Keywords: Attitude, COVID 19, pandemic, rural, urban


How to cite this article:
Bhat N, Salam H, Javvaji S, Chakraborty A. Comparison of knowledge, attitude, practices, and psychological impact of COVID-19 among the urban and rural population of Bangalore, Karnataka. J Surg Spec Rural Pract 2022;3:13-8

How to cite this URL:
Bhat N, Salam H, Javvaji S, Chakraborty A. Comparison of knowledge, attitude, practices, and psychological impact of COVID-19 among the urban and rural population of Bangalore, Karnataka. J Surg Spec Rural Pract [serial online] 2022 [cited 2022 May 22];3:13-8. Available from: https://jssrp.org/text.asp?2022/3/1/13/338532




  Introduction Top


India has a disproportionate distribution of its population in rural and urban regions. According to the Census data of 2011, India's rural population comprises 68.84% of the total population whereas the urban population makes up 31.16% of the total population. This means that rural areas in fact comprise a larger population of India as compared to urban areas.[1]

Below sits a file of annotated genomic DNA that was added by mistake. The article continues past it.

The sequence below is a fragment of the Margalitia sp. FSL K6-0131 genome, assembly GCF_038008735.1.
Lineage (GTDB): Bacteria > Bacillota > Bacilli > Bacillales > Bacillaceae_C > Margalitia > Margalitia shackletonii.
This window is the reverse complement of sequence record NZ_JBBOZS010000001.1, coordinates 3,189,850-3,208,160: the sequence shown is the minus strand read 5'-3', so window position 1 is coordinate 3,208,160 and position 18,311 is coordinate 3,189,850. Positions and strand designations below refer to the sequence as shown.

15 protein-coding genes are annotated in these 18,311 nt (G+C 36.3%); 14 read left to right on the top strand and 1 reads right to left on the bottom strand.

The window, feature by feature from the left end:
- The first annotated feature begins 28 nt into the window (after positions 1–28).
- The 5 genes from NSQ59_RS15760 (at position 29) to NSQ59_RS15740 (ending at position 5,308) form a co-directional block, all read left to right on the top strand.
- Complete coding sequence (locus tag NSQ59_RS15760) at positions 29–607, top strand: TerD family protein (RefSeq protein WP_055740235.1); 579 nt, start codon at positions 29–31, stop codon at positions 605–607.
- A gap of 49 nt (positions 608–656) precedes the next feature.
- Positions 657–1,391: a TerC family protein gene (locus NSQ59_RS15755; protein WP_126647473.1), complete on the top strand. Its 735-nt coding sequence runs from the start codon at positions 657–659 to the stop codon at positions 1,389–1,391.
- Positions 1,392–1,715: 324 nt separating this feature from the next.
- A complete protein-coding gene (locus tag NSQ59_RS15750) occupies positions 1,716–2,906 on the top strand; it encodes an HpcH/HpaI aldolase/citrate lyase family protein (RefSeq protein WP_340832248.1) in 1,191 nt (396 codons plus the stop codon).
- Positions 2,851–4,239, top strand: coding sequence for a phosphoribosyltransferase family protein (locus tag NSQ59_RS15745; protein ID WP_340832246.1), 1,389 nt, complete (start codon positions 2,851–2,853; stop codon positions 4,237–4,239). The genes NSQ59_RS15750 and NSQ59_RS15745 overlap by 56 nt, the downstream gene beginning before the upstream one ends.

Urban and rural areas have disparities in various fields such as access to technology, economic growth, outreach of health care, living conditions, and access to better information in the form of media and transport services.[2] Furthermore, rural areas have a lower literacy rate than urban areas due to which a detrimental effect can be observed in their social and economic development.[1],[2] Hence, it would be expected that a worldwide pandemic of a huge magnitude like the COVID-19 pandemic would probably have a differential impact on people of the rural and urban population.